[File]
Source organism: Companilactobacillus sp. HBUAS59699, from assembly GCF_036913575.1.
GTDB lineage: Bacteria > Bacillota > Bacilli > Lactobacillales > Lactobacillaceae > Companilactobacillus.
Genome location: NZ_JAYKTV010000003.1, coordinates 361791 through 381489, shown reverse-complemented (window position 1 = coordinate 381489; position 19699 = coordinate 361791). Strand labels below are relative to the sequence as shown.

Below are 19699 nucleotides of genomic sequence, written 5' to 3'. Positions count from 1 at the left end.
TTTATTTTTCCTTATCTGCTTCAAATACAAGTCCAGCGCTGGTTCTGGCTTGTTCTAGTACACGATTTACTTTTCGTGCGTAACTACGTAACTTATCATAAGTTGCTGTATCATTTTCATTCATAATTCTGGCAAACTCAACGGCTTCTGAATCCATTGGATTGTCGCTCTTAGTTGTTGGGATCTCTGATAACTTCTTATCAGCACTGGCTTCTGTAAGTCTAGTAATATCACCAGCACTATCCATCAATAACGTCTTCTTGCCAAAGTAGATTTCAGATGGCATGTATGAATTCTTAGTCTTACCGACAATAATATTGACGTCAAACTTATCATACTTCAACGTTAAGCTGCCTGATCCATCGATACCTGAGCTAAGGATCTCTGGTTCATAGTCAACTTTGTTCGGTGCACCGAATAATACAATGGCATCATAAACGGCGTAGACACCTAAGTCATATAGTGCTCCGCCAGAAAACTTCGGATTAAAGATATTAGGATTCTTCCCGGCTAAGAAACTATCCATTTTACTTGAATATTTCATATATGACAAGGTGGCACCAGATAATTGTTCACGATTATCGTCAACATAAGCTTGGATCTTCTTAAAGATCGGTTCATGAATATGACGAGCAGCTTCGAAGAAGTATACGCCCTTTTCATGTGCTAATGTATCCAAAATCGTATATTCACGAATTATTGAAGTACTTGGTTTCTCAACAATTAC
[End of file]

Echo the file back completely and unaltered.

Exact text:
Source organism: Companilactobacillus sp. HBUAS59699, from assembly GCF_036913575.1.
GTDB lineage: Bacteria > Bacillota > Bacilli > Lactobacillales > Lactobacillaceae > Companilactobacillus.
Genome location: NZ_JAYKTV010000003.1, coordinates 361791 through 381489, shown reverse-complemented (window position 1 = coordinate 381489; position 19699 = coordinate 361791). Strand labels below are relative to the sequence as shown.

Below are 19699 nucleotides of genomic sequence, written 5' to 3'. Positions count from 1 at the left end.
TTTATTTTTCCTTATCTGCTTCAAATACAAGTCCAGCGCTGGTTCTGGCTTGTTCTAGTACACGATTTACTTTTCGTGCGTAACTACGTAACTTATCATAAGTTGCTGTATCATTTTCATTCATAATTCTGGCAAACTCAACGGCTTCTGAATCCATTGGATTGTCGCTCTTAGTTGTTGGGATCTCTGATAACTTCTTATCAGCACTGGCTTCTGTAAGTCTAGTAATATCACCAGCACTATCCATCAATAACGTCTTCTTGCCAAAGTAGATTTCAGATGGCATGTATGAATTCTTAGTCTTACCGACAATAATATTGACGTCAAACTTATCATACTTCAACGTTAAGCTGCCTGATCCATCGATACCTGAGCTAAGGATCTCTGGTTCATAGTCAACTTTGTTCGGTGCACCGAATAATACAATGGCATCATAAACGGCGTAGACACCTAAGTCATATAGTGCTCCGCCAGAAAACTTCGGATTAAAGATATTAGGATTCTTCCCGGCTAAGAAACTATCCATTTTACTTGAATATTTCATATATGACAAGGTGGCACCAGATAATTGTTCACGATTATCGTCAACATAAGCTTGGATCTTCTTAAAGATCGGTTCATGAATATGACGAGCAGCTTCGAAGAAGTATACGCCCTTTTCATGTGCTAATGTATCCAAAATCGTATATTCACGAATTATTGAAGTACTTGGTTTCTCAACAATTAC